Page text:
The Null Device
Last night, I went to see I'm From Barcelona at ULU; it was the third I'm From Barcelona gig I've seen, and was excellent.
The first support was some geezer with an acoustic guitar, who varied from ordinary to passable. The second support was quite a bit more impressive; a Swedish indiepop band named Irene; they were somewhat smaller in scale than I'm From Barcelona (they had about 7 members, which seemed positively modest compared to IFB's 29 or so), though had much the same sort of joyous summery exuberance about their music. I suspect I'll have to get their CD.
Then I'm From Barcelona made their entrance, with their usual grandeur and showmanship; the strains of that Queen song they use as an intro played and Emanuel and his friends filtered onto the stage, resplended in their usual slightly cartoonish hipster attire. (Aside: I'm told that all the cool kids in Stockholm are wearing oversized plastic glasses these days.) Giant balloons were inflated and thrown into the air above the audience, who proceeded to volley them around throughout the gig, and an industrial bubble-blowing machine was set up on stage. Then the intro ended and the band kicked off with a rousing rendition of "Treehouse", the audience singing along with the catchy chorus.
Audience participation was the order of the day; the audience were invited to join into the easy parts of various songs (the "Daaaamn!" in Oversleeping, and the second repetition of We're From Barcelona, with some prompting), and those who had kazoos (available at the merch stall) were invited onto the stage during Chicken Pox. The band seemed to be having fun with the music, taking it on mischievous detours (a chorus from a Madonna song in one song, an excursion into reggae towards the end of another). They also played a few new songs: one (with a severely reduced line-up; just Emanuel and two others) was about making friends with grizzly bears, inspired (somewhat mischievously) by Werner Herzog's The Grizzly Man, and another referenced Wes Anderson's The Life Aquatic with Steve Zissou.
The gig was an exuberantly joyous experience; there was a really friendly mood in the venue, with everyone brought together by the music. By the end of the gig, the audience were (in Emanuel's words) the band's new best friends, and I'm sure that I'm From Barcelona were quite a few people's new favourite band.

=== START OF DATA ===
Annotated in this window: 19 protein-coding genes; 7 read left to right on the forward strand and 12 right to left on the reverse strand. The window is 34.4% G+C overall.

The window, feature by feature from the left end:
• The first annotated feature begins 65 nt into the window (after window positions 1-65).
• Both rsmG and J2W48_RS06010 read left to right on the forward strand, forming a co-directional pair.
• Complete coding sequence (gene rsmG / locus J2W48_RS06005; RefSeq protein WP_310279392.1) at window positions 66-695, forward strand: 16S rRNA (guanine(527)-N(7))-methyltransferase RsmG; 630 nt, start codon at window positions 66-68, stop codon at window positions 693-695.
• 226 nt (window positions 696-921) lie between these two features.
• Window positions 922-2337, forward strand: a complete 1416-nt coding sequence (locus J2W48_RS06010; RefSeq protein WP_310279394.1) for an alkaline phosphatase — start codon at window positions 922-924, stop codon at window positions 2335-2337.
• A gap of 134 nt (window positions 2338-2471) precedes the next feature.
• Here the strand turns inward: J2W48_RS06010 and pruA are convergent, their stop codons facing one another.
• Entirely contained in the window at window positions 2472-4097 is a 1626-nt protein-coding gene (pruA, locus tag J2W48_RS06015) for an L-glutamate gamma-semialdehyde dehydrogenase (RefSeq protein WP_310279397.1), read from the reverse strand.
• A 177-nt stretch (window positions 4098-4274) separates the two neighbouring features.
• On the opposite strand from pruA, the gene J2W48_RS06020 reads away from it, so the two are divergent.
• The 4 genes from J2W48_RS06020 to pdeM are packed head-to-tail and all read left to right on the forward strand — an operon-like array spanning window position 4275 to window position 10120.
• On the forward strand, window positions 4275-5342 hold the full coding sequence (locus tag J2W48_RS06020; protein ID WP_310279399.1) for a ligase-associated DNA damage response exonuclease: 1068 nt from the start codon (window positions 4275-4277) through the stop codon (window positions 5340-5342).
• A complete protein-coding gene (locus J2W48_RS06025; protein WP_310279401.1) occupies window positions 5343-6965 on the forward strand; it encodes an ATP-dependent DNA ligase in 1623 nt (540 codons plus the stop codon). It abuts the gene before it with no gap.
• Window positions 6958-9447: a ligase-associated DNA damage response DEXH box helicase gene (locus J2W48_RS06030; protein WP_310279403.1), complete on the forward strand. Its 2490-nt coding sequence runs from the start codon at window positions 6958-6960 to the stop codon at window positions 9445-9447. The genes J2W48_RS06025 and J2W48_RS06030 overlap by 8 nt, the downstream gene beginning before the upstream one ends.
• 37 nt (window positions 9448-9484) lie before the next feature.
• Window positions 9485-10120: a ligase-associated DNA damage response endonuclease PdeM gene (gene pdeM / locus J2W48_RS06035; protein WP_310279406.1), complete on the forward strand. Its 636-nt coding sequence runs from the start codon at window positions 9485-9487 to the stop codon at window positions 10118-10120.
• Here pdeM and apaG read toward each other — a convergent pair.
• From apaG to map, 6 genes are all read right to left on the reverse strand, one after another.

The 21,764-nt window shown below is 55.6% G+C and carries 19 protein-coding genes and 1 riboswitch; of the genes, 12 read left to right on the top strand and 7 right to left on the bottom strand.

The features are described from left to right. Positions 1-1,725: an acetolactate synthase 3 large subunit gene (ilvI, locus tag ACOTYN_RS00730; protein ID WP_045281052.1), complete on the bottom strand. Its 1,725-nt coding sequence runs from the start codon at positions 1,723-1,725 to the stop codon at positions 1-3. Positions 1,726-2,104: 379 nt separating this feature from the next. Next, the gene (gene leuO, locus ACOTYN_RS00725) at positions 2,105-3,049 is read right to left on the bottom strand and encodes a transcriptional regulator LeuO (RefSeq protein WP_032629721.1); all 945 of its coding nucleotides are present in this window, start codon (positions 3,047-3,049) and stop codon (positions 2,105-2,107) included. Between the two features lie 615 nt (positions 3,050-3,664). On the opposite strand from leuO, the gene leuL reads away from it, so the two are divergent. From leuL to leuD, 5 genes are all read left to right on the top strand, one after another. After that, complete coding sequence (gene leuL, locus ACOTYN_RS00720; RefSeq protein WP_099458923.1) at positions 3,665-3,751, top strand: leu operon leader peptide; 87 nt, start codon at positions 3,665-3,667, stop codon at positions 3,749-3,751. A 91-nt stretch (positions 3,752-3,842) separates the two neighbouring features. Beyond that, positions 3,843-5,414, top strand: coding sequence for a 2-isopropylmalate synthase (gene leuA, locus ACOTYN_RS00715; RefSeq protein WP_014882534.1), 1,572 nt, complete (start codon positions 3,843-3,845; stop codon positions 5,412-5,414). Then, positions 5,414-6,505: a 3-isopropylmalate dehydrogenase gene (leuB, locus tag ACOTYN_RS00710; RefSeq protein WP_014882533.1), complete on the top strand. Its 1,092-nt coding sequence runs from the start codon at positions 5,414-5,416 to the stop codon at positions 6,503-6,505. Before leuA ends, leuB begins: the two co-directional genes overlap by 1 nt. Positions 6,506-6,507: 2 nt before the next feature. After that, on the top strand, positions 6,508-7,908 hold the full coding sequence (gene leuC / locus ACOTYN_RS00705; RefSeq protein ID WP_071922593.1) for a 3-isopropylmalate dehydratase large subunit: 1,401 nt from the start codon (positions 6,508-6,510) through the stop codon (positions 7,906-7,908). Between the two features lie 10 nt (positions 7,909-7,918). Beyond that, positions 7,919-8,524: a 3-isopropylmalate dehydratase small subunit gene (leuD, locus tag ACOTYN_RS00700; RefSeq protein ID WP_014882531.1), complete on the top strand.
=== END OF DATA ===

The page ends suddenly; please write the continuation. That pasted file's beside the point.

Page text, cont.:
Attendees at the Sydney Big Day Out have rejected the organisers' call to leave flags at home; the festival was a nationalistic show of strength, with flags everywhere, and an underlying atmosphere of jingoism.
However, political leaders rejected his appeal, and today many fans on their way to the event appeared to be ignoring his request as well.
Rather than the flag being a victim, as it was portrayed in arguments about its use at the Big Day Out, academic Roger Bell believes it was used as a heavy hitting weapon by over-nationalistic aggressors at Cronulla, and that this mood carried through in the weeks leading up to BDO.Could this be more evidence for the hypothesis that today's youth have rejected the left-wing values of the 1970s and 1980s and shifted dramatically to the right (see also: Vice Magazine, Hillsong) and line up on the Howard government's side of the culture war, or even that Howard's Australia is developing a US-style culture of flag-waving jingoism, coupled with the intolerant, aggressive majoritarianism that has been on the rise?
"People I know were in the audience last year and witnessed people basically being made to kiss the Australian flag and if they didn't they would get their head beaten in," Ms Ashworth said.I wonder whether one could be beaten up for wearing one of those Dangerfield "Worst Prime Minister" T-shirts to Big Day Out.